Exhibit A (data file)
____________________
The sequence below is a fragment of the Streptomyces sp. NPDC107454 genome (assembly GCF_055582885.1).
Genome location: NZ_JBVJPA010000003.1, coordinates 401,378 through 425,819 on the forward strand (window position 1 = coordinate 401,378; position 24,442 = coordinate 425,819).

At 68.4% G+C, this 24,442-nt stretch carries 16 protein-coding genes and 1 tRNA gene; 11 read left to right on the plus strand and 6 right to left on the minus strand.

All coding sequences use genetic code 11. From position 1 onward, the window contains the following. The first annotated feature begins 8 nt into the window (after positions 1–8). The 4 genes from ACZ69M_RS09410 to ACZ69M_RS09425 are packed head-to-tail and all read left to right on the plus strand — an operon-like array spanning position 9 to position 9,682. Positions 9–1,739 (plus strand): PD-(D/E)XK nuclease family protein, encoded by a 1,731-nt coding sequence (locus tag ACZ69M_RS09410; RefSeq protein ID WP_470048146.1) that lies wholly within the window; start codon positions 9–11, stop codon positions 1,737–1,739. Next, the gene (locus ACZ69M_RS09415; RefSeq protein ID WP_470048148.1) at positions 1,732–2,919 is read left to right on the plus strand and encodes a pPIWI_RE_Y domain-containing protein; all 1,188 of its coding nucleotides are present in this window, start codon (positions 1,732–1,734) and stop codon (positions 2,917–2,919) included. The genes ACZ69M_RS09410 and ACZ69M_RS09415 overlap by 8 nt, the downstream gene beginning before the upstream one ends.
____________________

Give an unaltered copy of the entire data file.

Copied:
The sequence below is a fragment of the Streptomyces sp. NPDC107454 genome (assembly GCF_055582885.1).
Genome location: NZ_JBVJPA010000003.1, coordinates 401,378 through 425,819 on the forward strand (window position 1 = coordinate 401,378; position 24,442 = coordinate 425,819).

At 68.4% G+C, this 24,442-nt stretch carries 16 protein-coding genes and 1 tRNA gene; 11 read left to right on the plus strand and 6 right to left on the minus strand.

All coding sequences use genetic code 11. From position 1 onward, the window contains the following. The first annotated feature begins 8 nt into the window (after positions 1–8). The 4 genes from ACZ69M_RS09410 to ACZ69M_RS09425 are packed head-to-tail and all read left to right on the plus strand — an operon-like array spanning position 9 to position 9,682. Positions 9–1,739 (plus strand): PD-(D/E)XK nuclease family protein, encoded by a 1,731-nt coding sequence (locus tag ACZ69M_RS09410; RefSeq protein ID WP_470048146.1) that lies wholly within the window; start codon positions 9–11, stop codon positions 1,737–1,739. Next, the gene (locus ACZ69M_RS09415; RefSeq protein ID WP_470048148.1) at positions 1,732–2,919 is read left to right on the plus strand and encodes a pPIWI_RE_Y domain-containing protein; all 1,188 of its coding nucleotides are present in this window, start codon (positions 1,732–1,734) and stop codon (positions 2,917–2,919) included. The genes ACZ69M_RS09410 and ACZ69M_RS09415 overlap by 8 nt, the downstream gene beginning before the upstream one ends.